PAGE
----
Leap Day rolls around every four years, and I was excited about this year’s Feb. 29.
Similar to daylight saving time, when we push our clocks back an hour in the fall, I see the 2020 Leap Day as a 24-hour bonus because it occurred on a weekend.
What would I do with a whole extra day? Not only that, but a day where temperatures were predicted to reach 50 degrees, an outdoor warmth we hadn’t experienced since Nov. 25.
In my excitement I reached out on social media to friends and family, asking what they planned to do on Leap Day.
Thirty-one of you responded, listing a plethora of activities. I noticed a theme with the suggestions: they all involved family.
And as I look back, my day also included family.
I had lunch with my husband, Bryan, and my daughter, Lyndsey, worked outside cleaning up the barn for Charlie the Horse (the gelding thinks he is family) and ended the day participating in an event with a new “family” that recently adopted me.
Last summer I met members of the Pipestone Motorcycle Club.
They planned a trip to the Schell’s Brewery in New Ulm, and I rode behind my husband, Bryan, on the 244-mile round trip.
It was my first motorcycle ride that lasted more than 15 minutes and I was admittedly nervous. But I understand why people get hooked on the two-wheeler experience.
There is nothing like the rumble of 15 Harley Davidson motorcycles, the open air and the feeling of freedom the vehicles afford riders — and in my case, a passenger.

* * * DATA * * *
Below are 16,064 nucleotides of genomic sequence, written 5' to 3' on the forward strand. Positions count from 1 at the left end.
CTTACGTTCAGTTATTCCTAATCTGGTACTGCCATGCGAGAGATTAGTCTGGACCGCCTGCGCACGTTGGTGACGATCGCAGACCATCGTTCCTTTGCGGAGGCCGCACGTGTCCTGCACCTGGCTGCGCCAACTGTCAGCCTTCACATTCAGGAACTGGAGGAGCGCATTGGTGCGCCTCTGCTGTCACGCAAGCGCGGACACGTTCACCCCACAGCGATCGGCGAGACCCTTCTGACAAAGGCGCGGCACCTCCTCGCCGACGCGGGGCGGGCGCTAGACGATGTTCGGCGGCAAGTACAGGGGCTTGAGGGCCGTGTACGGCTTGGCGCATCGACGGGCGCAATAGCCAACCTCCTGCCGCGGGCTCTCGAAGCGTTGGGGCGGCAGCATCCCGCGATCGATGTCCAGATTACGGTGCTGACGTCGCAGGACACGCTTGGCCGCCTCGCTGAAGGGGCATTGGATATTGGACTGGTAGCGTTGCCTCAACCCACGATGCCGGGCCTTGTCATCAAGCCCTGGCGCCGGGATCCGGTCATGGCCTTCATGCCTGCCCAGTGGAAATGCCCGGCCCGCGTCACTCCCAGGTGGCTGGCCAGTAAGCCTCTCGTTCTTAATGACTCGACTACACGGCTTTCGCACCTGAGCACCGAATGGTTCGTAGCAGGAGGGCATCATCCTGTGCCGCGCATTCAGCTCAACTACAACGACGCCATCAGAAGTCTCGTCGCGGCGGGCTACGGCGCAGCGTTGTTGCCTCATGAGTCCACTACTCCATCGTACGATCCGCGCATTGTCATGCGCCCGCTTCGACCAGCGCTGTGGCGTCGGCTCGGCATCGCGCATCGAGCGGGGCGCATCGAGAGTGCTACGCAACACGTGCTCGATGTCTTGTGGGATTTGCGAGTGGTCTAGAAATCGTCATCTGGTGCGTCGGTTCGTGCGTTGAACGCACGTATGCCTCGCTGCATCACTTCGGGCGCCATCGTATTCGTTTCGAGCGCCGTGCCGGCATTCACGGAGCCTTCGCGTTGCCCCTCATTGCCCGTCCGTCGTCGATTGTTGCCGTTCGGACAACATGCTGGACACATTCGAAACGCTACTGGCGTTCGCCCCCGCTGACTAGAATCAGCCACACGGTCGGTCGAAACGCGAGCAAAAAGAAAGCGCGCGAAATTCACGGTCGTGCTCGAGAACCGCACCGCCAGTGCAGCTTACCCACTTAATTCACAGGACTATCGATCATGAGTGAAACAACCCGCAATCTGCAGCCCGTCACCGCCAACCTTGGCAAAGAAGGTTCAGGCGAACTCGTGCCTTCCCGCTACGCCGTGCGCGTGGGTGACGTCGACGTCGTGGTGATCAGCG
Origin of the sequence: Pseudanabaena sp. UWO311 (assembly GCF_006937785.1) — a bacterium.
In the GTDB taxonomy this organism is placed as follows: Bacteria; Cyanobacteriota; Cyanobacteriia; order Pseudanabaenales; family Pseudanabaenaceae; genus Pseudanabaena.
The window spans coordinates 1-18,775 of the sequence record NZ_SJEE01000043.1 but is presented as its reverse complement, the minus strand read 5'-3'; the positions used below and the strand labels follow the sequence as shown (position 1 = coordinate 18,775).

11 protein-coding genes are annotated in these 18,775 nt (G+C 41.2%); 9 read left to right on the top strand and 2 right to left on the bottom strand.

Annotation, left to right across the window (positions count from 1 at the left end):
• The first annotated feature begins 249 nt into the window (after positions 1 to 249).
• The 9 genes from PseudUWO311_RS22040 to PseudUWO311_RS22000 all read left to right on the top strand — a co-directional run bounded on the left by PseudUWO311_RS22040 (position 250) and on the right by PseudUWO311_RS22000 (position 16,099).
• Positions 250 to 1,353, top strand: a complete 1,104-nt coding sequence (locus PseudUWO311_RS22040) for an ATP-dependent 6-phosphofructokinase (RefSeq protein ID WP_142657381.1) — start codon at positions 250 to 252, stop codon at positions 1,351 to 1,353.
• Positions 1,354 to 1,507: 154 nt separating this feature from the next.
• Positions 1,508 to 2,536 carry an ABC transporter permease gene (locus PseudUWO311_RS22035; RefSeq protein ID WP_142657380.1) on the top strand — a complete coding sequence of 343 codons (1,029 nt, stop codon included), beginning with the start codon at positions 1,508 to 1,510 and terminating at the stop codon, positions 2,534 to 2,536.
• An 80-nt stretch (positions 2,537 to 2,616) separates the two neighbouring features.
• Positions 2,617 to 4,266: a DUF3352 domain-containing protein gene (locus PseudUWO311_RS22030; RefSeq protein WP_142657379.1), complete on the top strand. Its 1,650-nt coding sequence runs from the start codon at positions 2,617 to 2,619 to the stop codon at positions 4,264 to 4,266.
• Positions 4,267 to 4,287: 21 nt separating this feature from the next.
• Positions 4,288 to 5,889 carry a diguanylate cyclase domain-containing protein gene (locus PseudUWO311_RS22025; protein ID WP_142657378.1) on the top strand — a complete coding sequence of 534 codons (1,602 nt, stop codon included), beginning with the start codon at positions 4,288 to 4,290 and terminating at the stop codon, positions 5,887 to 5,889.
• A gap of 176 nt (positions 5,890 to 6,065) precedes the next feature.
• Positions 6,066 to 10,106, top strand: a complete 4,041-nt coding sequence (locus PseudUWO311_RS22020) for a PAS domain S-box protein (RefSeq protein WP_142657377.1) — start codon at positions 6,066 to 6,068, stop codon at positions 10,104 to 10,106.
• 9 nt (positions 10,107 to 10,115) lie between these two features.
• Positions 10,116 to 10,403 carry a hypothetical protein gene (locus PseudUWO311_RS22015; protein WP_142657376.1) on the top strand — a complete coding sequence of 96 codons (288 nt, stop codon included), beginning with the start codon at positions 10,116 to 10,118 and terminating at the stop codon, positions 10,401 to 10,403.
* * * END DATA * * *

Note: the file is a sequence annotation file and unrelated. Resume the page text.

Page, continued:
The club members accepted this horse-riding newbie into their group, and on Saturday my new “family” organized a fundraiser for a member who is fighting cancer.
The outpour of kindness on Leap Day means he will not have to worry about household expenses and he can focus on himself.
My heart swelled with pride at what this group accomplished and that I could have a small part in supporting a fellow family member.
Saturday also had Ryan Tofteland’s family embracing one another.
As readers recall, I did a story with Ryan about his ALS diagnosis in 2018. He succumbed to the disease on Friday.
His wife, Martha, shared the news via Caring Bridge over a series of days.
In her Leap Day entry titled “Heaven is a Beautiful Place,” she writes, “For us, today is about quiet, enjoying family, and reflecting on what is and isn’t. It is about finding some joy in a time also full of sorrow.”
Leap Day 2020 will be memorable for different reasons, but I’m glad I decided to get out of my comfort zone and enjoy what life has to offer.